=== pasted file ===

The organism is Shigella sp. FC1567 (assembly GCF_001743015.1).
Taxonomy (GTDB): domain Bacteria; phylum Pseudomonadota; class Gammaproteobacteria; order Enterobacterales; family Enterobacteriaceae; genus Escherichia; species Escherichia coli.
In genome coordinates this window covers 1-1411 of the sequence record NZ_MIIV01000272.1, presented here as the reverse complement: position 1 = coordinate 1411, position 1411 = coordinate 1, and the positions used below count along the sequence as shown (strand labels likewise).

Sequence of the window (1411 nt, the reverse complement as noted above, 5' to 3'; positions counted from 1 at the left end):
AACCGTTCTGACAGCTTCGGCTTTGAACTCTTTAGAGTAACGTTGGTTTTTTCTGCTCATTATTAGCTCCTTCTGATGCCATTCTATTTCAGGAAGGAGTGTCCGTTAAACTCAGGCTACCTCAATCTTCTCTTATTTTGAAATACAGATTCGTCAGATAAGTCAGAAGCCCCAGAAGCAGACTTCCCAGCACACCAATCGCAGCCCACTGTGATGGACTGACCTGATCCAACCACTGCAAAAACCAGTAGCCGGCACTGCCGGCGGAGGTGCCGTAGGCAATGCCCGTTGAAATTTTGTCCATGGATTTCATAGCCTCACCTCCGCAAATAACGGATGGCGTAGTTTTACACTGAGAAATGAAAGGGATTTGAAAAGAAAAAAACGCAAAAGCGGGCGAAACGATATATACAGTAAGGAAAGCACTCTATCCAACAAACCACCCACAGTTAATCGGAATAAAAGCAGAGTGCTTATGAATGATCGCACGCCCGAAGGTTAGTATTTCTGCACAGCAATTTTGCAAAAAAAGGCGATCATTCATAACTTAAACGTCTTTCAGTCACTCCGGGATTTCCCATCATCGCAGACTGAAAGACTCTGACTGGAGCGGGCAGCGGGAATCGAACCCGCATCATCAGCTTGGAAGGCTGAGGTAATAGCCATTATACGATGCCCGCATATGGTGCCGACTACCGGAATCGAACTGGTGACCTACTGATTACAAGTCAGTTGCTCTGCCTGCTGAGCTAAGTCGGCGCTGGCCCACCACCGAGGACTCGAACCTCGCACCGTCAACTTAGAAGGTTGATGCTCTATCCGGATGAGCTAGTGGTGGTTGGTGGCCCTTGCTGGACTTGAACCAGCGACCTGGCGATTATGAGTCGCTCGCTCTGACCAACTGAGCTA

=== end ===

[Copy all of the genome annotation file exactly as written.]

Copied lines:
The organism is Shigella sp. FC1567 (assembly GCF_001743015.1).
Taxonomy (GTDB): domain Bacteria; phylum Pseudomonadota; class Gammaproteobacteria; order Enterobacterales; family Enterobacteriaceae; genus Escherichia; species Escherichia coli.
In genome coordinates this window covers 1-1411 of the sequence record NZ_MIIV01000272.1, presented here as the reverse complement: position 1 = coordinate 1411, position 1411 = coordinate 1, and the positions used below count along the sequence as shown (strand labels likewise).

Sequence of the window (1411 nt, the reverse complement as noted above, 5' to 3'; positions counted from 1 at the left end):
AACCGTTCTGACAGCTTCGGCTTTGAACTCTTTAGAGTAACGTTGGTTTTTTCTGCTCATTATTAGCTCCTTCTGATGCCATTCTATTTCAGGAAGGAGTGTCCGTTAAACTCAGGCTACCTCAATCTTCTCTTATTTTGAAATACAGATTCGTCAGATAAGTCAGAAGCCCCAGAAGCAGACTTCCCAGCACACCAATCGCAGCCCACTGTGATGGACTGACCTGATCCAACCACTGCAAAAACCAGTAGCCGGCACTGCCGGCGGAGGTGCCGTAGGCAATGCCCGTTGAAATTTTGTCCATGGATTTCATAGCCTCACCTCCGCAAATAACGGATGGCGTAGTTTTACACTGAGAAATGAAAGGGATTTGAAAAGAAAAAAACGCAAAAGCGGGCGAAACGATATATACAGTAAGGAAAGCACTCTATCCAACAAACCACCCACAGTTAATCGGAATAAAAGCAGAGTGCTTATGAATGATCGCACGCCCGAAGGTTAGTATTTCTGCACAGCAATTTTGCAAAAAAAGGCGATCATTCATAACTTAAACGTCTTTCAGTCACTCCGGGATTTCCCATCATCGCAGACTGAAAGACTCTGACTGGAGCGGGCAGCGGGAATCGAACCCGCATCATCAGCTTGGAAGGCTGAGGTAATAGCCATTATACGATGCCCGCATATGGTGCCGACTACCGGAATCGAACTGGTGACCTACTGATTACAAGTCAGTTGCTCTGCCTGCTGAGCTAAGTCGGCGCTGGCCCACCACCGAGGACTCGAACCTCGCACCGTCAACTTAGAAGGTTGATGCTCTATCCGGATGAGCTAGTGGTGGTTGGTGGCCCTTGCTGGACTTGAACCAGCGACCTGGCGATTATGAGTCGCTCGCTCTGACCAACTGAGCTA